The giant grey frame of a prototype Sikorsky CH-53K heavy lift helicopter rests on a concrete stand under South Florida’s hot winter sun, ready for testing.
But the prototype is not an aircraft – it is a ground test vehicle, mounted on a pedestal bolted to the aircraft’s transmission.
On a recent day, engineers prepared to fire up the GTV’s General Electric GE38-1B engines as part of a testing programme that Sikorsky says will lead to a first flight of the 39.9t gross weight helicopter by the end of the year.
The company tells Flightglobal that despite some minor problems, the programme remains on track for the aircraft to reach initial operational capability with the US Marine Corps by 2019.
“There are no significant technical issues,” Michael Torok, Sikorsky’s vice president of the programme, says during a tour of the facility. “There are no show stoppers.”
That is not to say there have been no problems.
Although an acquisition report in late 2012 said the programme is “technically sound” and will likely reach all performance parameters, a 2013 report from the Department of Defense's inspector general noted that it has suffered “contractor manufacturing delays and failures during component testing”.
Torok concedes there have been setbacks that he describes as minor, but insists Sikorsky has faced no “technically challenging problems.” For instance, the company has needed to make electrical boxes and other electrical equipment such as resistors "more robust" to better withstand vibration. In addition, Sikorsky also needed to address unexpected compression of a bearing spacer located on the tail rotor shaft.
But he adds: “There is nothing on the list that we don’t have a fix [for] in the works.”
Rendering of CH-53K showing "anhedral" rotor tips.
The company has already been testing the CH-53K’s seven main all-composite rotor blades and its four tail rotor blades at its headquarters in Stratford, Connecticut.
In December, the company first powered up the GTV’s auxiliary power unit in Florida, starting the so-called “bare-head light-off” tests of the engines and the rotor without blades. The GTV’s three main engines were started in January, and turned the rotor head.
Sikorsky says it hopes to begin testing the engines with the blades attached – the “shakedown light-off” tests – in the next three to four weeks.
Before first flight, about 200h of GTV testing must be completed, including 150h of “shakedown” tests during which the company will ensure that multiple systems are integrating and operating as designed.
The final 50h will be for a pre-flight acceptance test activity, which will include “multiple cycles of full aircraft operational demonstration” – a requirement for flight clearance, Sikorsky says.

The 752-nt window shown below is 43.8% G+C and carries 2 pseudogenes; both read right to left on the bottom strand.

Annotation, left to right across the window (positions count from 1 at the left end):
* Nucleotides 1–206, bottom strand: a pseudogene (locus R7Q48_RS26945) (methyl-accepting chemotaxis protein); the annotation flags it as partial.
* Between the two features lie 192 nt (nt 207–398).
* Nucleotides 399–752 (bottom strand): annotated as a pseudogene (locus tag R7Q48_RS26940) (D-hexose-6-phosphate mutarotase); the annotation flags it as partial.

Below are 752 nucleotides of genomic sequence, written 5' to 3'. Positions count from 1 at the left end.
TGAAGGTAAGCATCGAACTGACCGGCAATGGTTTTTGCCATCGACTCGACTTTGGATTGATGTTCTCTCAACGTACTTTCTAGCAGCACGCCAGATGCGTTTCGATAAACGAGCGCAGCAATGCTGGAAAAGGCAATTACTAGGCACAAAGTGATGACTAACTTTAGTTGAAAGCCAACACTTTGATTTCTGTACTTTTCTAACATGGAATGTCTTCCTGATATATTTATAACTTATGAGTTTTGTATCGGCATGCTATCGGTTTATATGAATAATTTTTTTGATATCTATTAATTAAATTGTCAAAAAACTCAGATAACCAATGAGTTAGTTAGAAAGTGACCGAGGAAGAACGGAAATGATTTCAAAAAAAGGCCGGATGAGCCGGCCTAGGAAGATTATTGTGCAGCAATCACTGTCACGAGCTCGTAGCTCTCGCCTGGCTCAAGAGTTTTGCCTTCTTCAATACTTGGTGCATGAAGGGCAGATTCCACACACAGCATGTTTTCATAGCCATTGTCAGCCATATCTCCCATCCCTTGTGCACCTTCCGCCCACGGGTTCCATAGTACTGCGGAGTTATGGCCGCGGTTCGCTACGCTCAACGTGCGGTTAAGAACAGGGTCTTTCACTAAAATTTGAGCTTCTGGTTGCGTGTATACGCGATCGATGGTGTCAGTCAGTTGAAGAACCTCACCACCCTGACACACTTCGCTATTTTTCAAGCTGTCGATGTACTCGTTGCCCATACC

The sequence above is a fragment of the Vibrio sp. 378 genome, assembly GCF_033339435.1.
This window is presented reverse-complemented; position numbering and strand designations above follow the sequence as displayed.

GTV tests will then continue simultaneously with flight tests, which will be conducted on four flight test aircraft being produced in West Palm Beach.
Despite similarities to Sikorsky’s CH-53E Super Stallion, the CH-53K is an “all new aircraft” with a “clean-sheet design”, Torok says. Its three turbines can crank out 7,500shp each, compared with the 4,380shp GE T64 powerplants on the legacy platform. That power drives main rotor blades with downward sweeping anhedral tips designed to minimize drag-inducing vortexes.
The main rotors are 10.7m (35ft) long and nearly 0.9m wide, with 12% more surface area than the E-model. The 3m-long tail rotors have 15% more surface area, Sikorsky says.
Those changes, plus a newly designed gearbox, will allow the CH-53K to carry an external load of more than 12,200kg (26,900lb) over a mission radius of 110nm (204km): triple the capacity of the E-model, according to the company. In addition, the aircraft will have a digital fly-by-wire system and a larger cargo hold that will be able to carry standard US Air Force 463L pallets, Sikorsky says.
The programme launched in 2006 when Sikorsky won a $3.5 billion system development and demonstration contract that called for the production of the GTV, four flight test aircraft, one “static test article” and one “fatigue test article”.
The company announced in mid-2013 that the US Navy had added $435 million to the contract to build four system demonstration test articles (SDTAs), which the US Marine Corps will use to conduct operational evaluation tests. The DoD's programme of record now calls for Sikorsky to eventually deliver 200 aircraft to the service, including the four STDAs.
Production is scheduled to ramp up beginning in fiscal year 2018, with full-rate production to be reached by fiscal year 2023.Sikorsky says it has not determined if CH-53K production will ultimately be in Stratford or Florida.
Major contractors include Spirit AeroSystems, which is building the cockpit and cabin, GKN Aerospace, maker of the aft fuselage section, Exelis, which is building parts of the tail assembly, and ITT, producer of CH-53K’s dual sponsons, which will hold 4,730 litres (1,250USgal) of fuel each.